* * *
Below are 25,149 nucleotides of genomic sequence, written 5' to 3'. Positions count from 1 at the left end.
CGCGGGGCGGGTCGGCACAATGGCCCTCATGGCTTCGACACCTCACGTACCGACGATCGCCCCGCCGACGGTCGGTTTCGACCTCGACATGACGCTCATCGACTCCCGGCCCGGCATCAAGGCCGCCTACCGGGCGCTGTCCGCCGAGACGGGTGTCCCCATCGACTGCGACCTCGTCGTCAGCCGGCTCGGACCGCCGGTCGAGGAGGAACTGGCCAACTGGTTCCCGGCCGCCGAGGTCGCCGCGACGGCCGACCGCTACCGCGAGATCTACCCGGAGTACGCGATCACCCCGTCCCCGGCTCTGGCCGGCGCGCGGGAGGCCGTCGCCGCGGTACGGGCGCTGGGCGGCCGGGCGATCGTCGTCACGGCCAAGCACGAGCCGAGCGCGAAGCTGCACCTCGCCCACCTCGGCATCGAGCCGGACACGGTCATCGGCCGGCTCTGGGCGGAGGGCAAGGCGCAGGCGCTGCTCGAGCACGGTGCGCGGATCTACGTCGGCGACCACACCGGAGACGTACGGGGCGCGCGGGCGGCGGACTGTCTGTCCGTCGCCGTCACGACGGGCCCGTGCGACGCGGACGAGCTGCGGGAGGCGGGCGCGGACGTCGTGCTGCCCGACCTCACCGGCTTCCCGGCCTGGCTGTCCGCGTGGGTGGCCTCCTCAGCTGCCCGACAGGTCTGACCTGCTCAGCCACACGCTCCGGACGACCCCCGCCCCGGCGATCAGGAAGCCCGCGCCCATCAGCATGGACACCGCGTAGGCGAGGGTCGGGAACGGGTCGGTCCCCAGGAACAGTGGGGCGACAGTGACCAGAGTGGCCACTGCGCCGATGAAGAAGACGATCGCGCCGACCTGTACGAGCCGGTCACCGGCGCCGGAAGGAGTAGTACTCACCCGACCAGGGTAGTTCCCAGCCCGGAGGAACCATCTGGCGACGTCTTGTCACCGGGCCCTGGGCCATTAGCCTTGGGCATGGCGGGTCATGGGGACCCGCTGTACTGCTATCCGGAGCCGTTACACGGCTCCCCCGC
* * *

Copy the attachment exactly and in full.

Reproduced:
Below are 25,149 nucleotides of genomic sequence, written 5' to 3'. Positions count from 1 at the left end.
CGCGGGGCGGGTCGGCACAATGGCCCTCATGGCTTCGACACCTCACGTACCGACGATCGCCCCGCCGACGGTCGGTTTCGACCTCGACATGACGCTCATCGACTCCCGGCCCGGCATCAAGGCCGCCTACCGGGCGCTGTCCGCCGAGACGGGTGTCCCCATCGACTGCGACCTCGTCGTCAGCCGGCTCGGACCGCCGGTCGAGGAGGAACTGGCCAACTGGTTCCCGGCCGCCGAGGTCGCCGCGACGGCCGACCGCTACCGCGAGATCTACCCGGAGTACGCGATCACCCCGTCCCCGGCTCTGGCCGGCGCGCGGGAGGCCGTCGCCGCGGTACGGGCGCTGGGCGGCCGGGCGATCGTCGTCACGGCCAAGCACGAGCCGAGCGCGAAGCTGCACCTCGCCCACCTCGGCATCGAGCCGGACACGGTCATCGGCCGGCTCTGGGCGGAGGGCAAGGCGCAGGCGCTGCTCGAGCACGGTGCGCGGATCTACGTCGGCGACCACACCGGAGACGTACGGGGCGCGCGGGCGGCGGACTGTCTGTCCGTCGCCGTCACGACGGGCCCGTGCGACGCGGACGAGCTGCGGGAGGCGGGCGCGGACGTCGTGCTGCCCGACCTCACCGGCTTCCCGGCCTGGCTGTCCGCGTGGGTGGCCTCCTCAGCTGCCCGACAGGTCTGACCTGCTCAGCCACACGCTCCGGACGACCCCCGCCCCGGCGATCAGGAAGCCCGCGCCCATCAGCATGGACACCGCGTAGGCGAGGGTCGGGAACGGGTCGGTCCCCAGGAACAGTGGGGCGACAGTGACCAGAGTGGCCACTGCGCCGATGAAGAAGACGATCGCGCCGACCTGTACGAGCCGGTCACCGGCGCCGGAAGGAGTAGTACTCACCCGACCAGGGTAGTTCCCAGCCCGGAGGAACCATCTGGCGACGTCTTGTCACCGGGCCCTGGGCCATTAGCCTTGGGCATGGCGGGTCATGGGGACCCGCTGTACTGCTATCCGGAGCCGTTACACGGCTCCCCCGC